For him the tone poem was the perfect vehicle for evoking the natural and supernatural world and it’s a genre he returned to again and again, even as he developed into a formidable symphonist. On this disc we hear examples of both a tone poem and a symphony, ‘Pohjola’s daughter’ from 1906 and the Symphony No 2 (1901-02).
As Colin Davis has drily noted, the intense sensory experience of being in a Finnish forest (‘perhaps after a couple of vodkas’) is sufficient to make characters from Finnish folklore seem entirely believable. In this piece the character is the siren daughter of Pohjola the moon god. Knowing herself to be the object of Väinämöinen’s affections, Pohjola’s daughter sets the love-struck wizard a challenge which he is sure to fail. His attempts to woo her come to nothing.
This may not sound like much of a scenario but in fact the orchestration is strikingly colourful (whichever was conceived first, the programme or the music, the fusion of the two is convincing). One short section is reckoned to have been the inspiration for Bernard Hermann’s music for the shower scene in ‘Psycho’. Exactly which bit will be easily apparent to the listener.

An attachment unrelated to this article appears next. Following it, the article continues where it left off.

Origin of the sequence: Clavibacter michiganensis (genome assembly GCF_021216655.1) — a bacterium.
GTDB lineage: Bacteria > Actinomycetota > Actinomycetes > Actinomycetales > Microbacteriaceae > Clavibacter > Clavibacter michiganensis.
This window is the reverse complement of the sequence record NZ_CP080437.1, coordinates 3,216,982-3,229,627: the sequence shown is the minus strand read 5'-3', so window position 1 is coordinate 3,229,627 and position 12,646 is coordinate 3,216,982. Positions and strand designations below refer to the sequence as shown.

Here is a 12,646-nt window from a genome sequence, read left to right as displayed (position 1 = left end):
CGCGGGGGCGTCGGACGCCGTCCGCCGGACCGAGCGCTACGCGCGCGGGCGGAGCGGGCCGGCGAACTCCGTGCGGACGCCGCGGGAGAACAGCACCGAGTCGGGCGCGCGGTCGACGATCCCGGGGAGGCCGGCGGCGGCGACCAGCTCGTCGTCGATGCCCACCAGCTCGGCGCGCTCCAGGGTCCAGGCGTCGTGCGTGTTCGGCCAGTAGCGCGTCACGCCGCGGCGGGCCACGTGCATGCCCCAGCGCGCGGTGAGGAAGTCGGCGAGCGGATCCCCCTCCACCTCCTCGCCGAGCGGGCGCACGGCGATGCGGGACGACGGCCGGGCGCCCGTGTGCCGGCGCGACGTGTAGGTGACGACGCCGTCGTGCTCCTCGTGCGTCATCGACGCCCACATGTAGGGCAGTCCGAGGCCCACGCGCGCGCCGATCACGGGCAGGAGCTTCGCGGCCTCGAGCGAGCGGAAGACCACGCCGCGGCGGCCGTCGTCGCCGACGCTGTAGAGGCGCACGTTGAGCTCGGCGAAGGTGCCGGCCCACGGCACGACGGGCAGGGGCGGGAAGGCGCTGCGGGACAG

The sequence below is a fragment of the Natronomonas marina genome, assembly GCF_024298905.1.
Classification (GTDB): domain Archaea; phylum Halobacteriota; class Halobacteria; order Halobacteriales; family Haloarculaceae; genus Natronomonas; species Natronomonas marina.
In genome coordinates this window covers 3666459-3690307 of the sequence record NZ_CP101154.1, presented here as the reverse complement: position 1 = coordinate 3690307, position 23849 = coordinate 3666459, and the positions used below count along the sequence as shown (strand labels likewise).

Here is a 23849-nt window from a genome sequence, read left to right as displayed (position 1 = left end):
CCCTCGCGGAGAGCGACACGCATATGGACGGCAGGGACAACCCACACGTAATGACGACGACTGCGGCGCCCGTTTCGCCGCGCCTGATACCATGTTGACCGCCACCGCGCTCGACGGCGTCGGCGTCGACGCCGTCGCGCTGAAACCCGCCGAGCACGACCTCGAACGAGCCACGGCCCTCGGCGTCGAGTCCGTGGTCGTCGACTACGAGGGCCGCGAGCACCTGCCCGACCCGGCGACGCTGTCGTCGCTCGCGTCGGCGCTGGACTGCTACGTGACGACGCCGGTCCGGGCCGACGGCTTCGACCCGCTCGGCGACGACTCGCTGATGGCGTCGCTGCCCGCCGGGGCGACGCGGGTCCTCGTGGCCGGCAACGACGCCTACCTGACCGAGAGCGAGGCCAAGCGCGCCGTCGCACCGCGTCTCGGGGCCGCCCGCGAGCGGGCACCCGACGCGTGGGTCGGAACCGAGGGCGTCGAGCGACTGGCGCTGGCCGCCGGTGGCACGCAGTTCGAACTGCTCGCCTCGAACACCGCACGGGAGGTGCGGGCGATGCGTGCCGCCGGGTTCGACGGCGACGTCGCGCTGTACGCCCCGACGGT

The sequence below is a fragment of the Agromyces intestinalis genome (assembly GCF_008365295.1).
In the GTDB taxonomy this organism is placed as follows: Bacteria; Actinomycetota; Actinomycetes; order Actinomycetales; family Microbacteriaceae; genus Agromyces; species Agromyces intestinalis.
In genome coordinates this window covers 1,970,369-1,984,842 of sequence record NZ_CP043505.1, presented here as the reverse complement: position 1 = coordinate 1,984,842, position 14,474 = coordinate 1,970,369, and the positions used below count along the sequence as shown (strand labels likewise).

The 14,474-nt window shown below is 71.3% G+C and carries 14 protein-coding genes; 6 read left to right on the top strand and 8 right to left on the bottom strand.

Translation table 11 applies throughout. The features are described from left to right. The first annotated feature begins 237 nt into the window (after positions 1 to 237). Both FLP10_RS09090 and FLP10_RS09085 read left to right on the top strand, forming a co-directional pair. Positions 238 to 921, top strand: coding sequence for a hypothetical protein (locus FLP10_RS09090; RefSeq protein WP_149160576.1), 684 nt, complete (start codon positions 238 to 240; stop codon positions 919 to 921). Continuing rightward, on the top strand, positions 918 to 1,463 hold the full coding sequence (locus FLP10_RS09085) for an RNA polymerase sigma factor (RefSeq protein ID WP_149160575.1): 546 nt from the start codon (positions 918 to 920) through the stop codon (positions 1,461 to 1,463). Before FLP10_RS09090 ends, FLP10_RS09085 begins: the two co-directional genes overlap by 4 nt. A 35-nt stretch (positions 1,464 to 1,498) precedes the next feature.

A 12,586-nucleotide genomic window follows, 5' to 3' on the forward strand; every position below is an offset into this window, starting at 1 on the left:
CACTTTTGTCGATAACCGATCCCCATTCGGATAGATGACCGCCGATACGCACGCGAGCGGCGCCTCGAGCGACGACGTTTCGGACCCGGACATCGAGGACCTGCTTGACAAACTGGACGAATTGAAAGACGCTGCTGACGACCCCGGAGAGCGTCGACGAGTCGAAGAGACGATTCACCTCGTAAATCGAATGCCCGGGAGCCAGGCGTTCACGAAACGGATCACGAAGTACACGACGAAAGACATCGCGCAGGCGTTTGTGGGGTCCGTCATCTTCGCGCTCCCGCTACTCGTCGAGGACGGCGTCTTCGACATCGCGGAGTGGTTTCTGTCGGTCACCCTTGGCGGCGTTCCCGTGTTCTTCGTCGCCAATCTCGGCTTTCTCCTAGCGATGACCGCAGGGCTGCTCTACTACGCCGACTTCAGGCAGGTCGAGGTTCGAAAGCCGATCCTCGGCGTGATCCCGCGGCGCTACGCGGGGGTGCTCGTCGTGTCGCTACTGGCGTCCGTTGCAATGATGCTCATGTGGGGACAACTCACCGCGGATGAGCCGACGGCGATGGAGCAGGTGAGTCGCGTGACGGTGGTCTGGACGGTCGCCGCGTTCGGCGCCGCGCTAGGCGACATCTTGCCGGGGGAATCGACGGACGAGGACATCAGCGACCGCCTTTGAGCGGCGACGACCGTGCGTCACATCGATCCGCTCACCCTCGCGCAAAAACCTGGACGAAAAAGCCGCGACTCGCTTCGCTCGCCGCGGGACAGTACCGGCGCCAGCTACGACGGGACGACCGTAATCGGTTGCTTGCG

The Symphony No 2 is an interesting example of Sibelius’s early symphonic writing. The extravagant sound world now comes to terms with the challenge of a more extended form. Sir Colin Davis is an expert guide and the LSO sounds as burnished as one might expect after their many collaborations in this music. All seven symphonies recorded with the LSO and Sir Colin have been released as a set, but this is a nice one-off coupling for those who might want to ease themselves in gently.
James Mallinson, LSO Live Producer
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